New Delhi, Jan. 1: The BJP thinks the Aam Aadmi Party is a mixed blessing: bad on some scores and good on others.
The “bad” part, a source confessed, was that for the “first time” Narendra Modi had “serious” competition in two spheres he thought were exclusively his: cyberspace and television.
“For the past month or so, in fact ever since the Assembly election results were out (on December 8), the AAP and Arvind Kejriwal have raced past Modi on Twitter trending. Barring the day when an Ahmedabad court rejected a protest petition against Modi, Kejriwal has mostly walked away with the TV headlines and has been the centrepiece of the debates,” rued a member of the BJP’s IT cell.
The BJP’s consternation is mainly because of the perception that Modi was largely a creature of the media and “depended on it for nurture and sustenance”.
Well before the RSS had earnestly considered him a contender for the Prime Minister’s post, Modi, helped by teams of cyber-savvy techies, talked up his claims through two websites, gujarat-india.com and swarnimgujarat.com. These sites posted puff pieces by in-house bloggers and foreign writers, and national polls on favoured prime ministerial aspirants.
Modi’s techies then got him on Facebook and Twitter in multiple languages.
The Congress belatedly copied Modi and registered Rahul Gandhi’s presence on the Net. Because of the head start Modi had, his cyber fans lampooned the Congress vice-president. Instead of creating positive space and notice for Rahul, his backers got entangled in an extended cyber spat, marked by name-calling.
“With the AAP, it was a different ball game,” the BJP IT cell member said, adding that Kejriwal’s engineering background made him a “natural” with technology.
The obvious fallout the BJP noted was the media coverage of Modi’s once-hyped public meetings started receding.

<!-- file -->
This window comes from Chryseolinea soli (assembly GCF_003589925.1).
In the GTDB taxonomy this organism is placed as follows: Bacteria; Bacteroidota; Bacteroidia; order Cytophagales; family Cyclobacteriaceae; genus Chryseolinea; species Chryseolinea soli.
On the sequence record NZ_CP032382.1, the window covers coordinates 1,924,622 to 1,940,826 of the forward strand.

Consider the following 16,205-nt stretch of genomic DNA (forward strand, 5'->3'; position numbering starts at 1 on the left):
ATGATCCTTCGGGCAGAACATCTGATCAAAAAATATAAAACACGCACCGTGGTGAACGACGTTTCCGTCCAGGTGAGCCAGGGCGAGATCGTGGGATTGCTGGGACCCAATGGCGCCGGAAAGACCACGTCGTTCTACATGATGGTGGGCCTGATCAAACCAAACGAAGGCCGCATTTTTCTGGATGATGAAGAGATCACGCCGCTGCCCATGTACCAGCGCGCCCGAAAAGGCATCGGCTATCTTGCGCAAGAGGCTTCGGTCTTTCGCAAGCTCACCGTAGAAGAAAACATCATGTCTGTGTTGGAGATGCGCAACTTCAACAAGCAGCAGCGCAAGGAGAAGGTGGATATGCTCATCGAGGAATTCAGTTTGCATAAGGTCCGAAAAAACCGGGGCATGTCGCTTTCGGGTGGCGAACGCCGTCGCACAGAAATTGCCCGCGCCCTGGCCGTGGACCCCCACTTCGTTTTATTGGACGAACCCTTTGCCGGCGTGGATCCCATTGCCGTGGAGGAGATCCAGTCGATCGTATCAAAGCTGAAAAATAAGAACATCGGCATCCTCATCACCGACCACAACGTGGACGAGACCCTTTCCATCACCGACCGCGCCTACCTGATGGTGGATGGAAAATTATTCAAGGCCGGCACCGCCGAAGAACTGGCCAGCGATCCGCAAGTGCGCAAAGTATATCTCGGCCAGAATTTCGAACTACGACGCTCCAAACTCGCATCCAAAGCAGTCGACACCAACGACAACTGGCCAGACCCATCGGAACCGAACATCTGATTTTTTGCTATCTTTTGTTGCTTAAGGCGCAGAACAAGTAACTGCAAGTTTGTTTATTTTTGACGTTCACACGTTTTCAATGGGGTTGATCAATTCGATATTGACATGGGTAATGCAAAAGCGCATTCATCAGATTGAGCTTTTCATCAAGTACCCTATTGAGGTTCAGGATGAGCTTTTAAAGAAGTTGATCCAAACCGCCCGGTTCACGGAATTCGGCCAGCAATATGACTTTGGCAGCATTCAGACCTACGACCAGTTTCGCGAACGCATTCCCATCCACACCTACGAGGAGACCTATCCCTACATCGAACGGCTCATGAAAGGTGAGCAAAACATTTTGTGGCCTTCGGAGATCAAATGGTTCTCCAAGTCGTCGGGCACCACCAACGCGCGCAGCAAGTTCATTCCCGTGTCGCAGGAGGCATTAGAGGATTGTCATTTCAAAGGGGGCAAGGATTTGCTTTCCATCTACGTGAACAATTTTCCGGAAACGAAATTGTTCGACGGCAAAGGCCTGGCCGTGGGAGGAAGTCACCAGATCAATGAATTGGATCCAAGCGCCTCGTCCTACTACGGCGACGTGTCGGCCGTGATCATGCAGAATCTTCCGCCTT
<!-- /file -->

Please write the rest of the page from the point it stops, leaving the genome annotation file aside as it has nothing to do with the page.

The BJP is also worried because of another reason.
Kejriwal’s determination to deliver on his poll promises has given heft to an image of a “person on the job”, “efficient, a doer and not a talker”. This was the cachet Modi carried with him from Gandhinagar to the national platform. “A CM who worked 24X7, who fulfilled his pre-election promises unfailingly, dreamt big and delivered bigger,” a Gujarat MP claimed.
The BJP had deployed these “attributes” of Modi to evolve a campaign that contrasted his “dynamism” with the UPA’s “wishy-washiness”.
Kejriwal had yesterday halved power tariffs for Delhi’s domestic consumers who used up to 400 units a month, a day after his government offered 20,000 litres of water free of cost to every household.
But the BJP glimpses some positives too from the AAP’s emergence.
“The AAP looks like the Congress’s last weapon to contain Modi. Our plank will be direct. Wherever the AAP is in the fight, we will tell voters that a vote for the party is a vote for the Congress because, if it wins parliamentary seats, it will sign a pact with the Congress like it did in Delhi,” an office-bearer explained.
The BJP also believes that the Congress and the AAP will joust for the same “secular-minority” political terrain in Delhi and outside.
Indeed, in the national capital, Muslim opinion-makers, who had advised the Congress’s war-room strategists in the 2009 polls, said they would switch to Kejriwal’s party in 2014.
“Kejriwal and his associates had a long sitting with some of us over a month ago. He patiently and convincingly answered our doubts about an association he possibly had with the RSS and the BJP. His acceptance speech (after he was sworn in as chief minister) used the religious symbols intelligently. The AAP’s anthem (based on an old Hindi song) is eloquent about communal amity. The community thinks he should get a chance in the Lok Sabha polls,” said a member of the All India Personal Law Board who also edits an Urdu daily.